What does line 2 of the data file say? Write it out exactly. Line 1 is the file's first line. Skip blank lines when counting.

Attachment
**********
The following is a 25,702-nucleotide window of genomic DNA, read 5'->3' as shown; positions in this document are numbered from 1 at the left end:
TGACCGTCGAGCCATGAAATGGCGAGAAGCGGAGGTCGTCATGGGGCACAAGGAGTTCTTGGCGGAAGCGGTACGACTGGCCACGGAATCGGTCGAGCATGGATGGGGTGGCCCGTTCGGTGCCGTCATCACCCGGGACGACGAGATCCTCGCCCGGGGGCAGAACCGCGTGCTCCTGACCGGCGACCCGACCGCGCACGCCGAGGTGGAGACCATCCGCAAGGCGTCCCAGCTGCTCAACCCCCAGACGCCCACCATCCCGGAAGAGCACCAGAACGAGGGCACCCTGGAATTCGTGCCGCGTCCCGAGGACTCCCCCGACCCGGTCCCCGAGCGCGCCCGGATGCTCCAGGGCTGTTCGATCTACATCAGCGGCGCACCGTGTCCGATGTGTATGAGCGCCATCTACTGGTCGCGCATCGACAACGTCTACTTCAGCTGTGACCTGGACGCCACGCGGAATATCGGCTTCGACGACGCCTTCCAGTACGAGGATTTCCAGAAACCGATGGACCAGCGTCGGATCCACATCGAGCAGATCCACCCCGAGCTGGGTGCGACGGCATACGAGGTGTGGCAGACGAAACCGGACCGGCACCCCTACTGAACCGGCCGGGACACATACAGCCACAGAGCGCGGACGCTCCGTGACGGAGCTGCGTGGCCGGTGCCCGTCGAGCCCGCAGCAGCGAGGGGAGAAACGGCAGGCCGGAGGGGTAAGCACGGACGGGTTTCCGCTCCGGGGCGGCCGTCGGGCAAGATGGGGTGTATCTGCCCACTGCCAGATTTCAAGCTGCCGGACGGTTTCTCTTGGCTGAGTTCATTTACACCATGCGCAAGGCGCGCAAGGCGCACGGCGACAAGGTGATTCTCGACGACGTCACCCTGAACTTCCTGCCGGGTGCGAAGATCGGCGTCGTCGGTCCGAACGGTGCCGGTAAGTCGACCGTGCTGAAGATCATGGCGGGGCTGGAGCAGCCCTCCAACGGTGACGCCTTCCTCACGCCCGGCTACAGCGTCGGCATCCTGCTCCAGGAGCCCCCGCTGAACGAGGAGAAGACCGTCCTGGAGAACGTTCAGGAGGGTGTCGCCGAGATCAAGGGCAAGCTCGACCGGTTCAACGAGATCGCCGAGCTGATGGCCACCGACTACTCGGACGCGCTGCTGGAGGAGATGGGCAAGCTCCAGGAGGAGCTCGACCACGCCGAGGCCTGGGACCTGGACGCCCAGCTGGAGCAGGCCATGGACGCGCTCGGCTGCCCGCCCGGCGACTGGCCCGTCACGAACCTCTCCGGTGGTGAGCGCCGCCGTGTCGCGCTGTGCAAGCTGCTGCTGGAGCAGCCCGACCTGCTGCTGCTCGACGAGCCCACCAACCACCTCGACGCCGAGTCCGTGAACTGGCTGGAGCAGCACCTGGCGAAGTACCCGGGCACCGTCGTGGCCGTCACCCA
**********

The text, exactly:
TGACCGTCGAGCCATGAAATGGCGAGAAGCGGAGGTCGTCATGGGGCACAAGGAGTTCTTGGCGGAAGCGGTACGACTGGCCACGGAATCGGTCGAGCATGGATGGGGTGGCCCGTTCGGTGCCGTCATCACCCGGGACGACGAGATCCTCGCCCGGGGGCAGAACCGCGTGCTCCTGACCGGCGACCCGACCGCGCACGCCGAGGTGGAGACCATCCGCAAGGCGTCCCAGCTGCTCAACCCCCAGACGCCCACCATCCCGGAAGAGCACCAGAACGAGGGCACCCTGGAATTCGTGCCGCGTCCCGAGGACTCCCCCGACCCGGTCCCCGAGCGCGCCCGGATGCTCCAGGGCTGTTCGATCTACATCAGCGGCGCACCGTGTCCGATGTGTATGAGCGCCATCTACTGGTCGCGCATCGACAACGTCTACTTCAGCTGTGACCTGGACGCCACGCGGAATATCGGCTTCGACGACGCCTTCCAGTACGAGGATTTCCAGAAACCGATGGACCAGCGTCGGATCCACATCGAGCAGATCCACCCCGAGCTGGGTGCGACGGCATACGAGGTGTGGCAGACGAAACCGGACCGGCACCCCTACTGAACCGGCCGGGACACATACAGCCACAGAGCGCGGACGCTCCGTGACGGAGCTGCGTGGCCGGTGCCCGTCGAGCCCGCAGCAGCGAGGGGAGAAACGGCAGGCCGGAGGGGTAAGCACGGACGGGTTTCCGCTCCGGGGCGGCCGTCGGGCAAGATGGGGTGTATCTGCCCACTGCCAGATTTCAAGCTGCCGGACGGTTTCTCTTGGCTGAGTTCATTTACACCATGCGCAAGGCGCGCAAGGCGCACGGCGACAAGGTGATTCTCGACGACGTCACCCTGAACTTCCTGCCGGGTGCGAAGATCGGCGTCGTCGGTCCGAACGGTGCCGGTAAGTCGACCGTGCTGAAGATCATGGCGGGGCTGGAGCAGCCCTCCAACGGTGACGCCTTCCTCACGCCCGGCTACAGCGTCGGCATCCTGCTCCAGGAGCCCCCGCTGAACGAGGAGAAGACCGTCCTGGAGAACGTTCAGGAGGGTGTCGCCGAGATCAAGGGCAAGCTCGACCGGTTCAACGAGATCGCCGAGCTGATGGCCACCGACTACTCGGACGCGCTGCTGGAGGAGATGGGCAAGCTCCAGGAGGAGCTCGACCACGCCGAGGCCTGGGACCTGGACGCCCAGCTGGAGCAGGCCATGGACGCGCTCGGCTGCCCGCCCGGCGACTGGCCCGTCACGAACCTCTCCGGTGGTGAGCGCCGCCGTGTCGCGCTGTGCAAGCTGCTGCTGGAGCAGCCCGACCTGCTGCTGCTCGACGAGCCCACCAACCACCTCGACGCCGAGTCCGTGAACTGGCTGGAGCAGCACCTGGCGAAGTACCCGGGCACCGTCGTGGCCGTCACCCA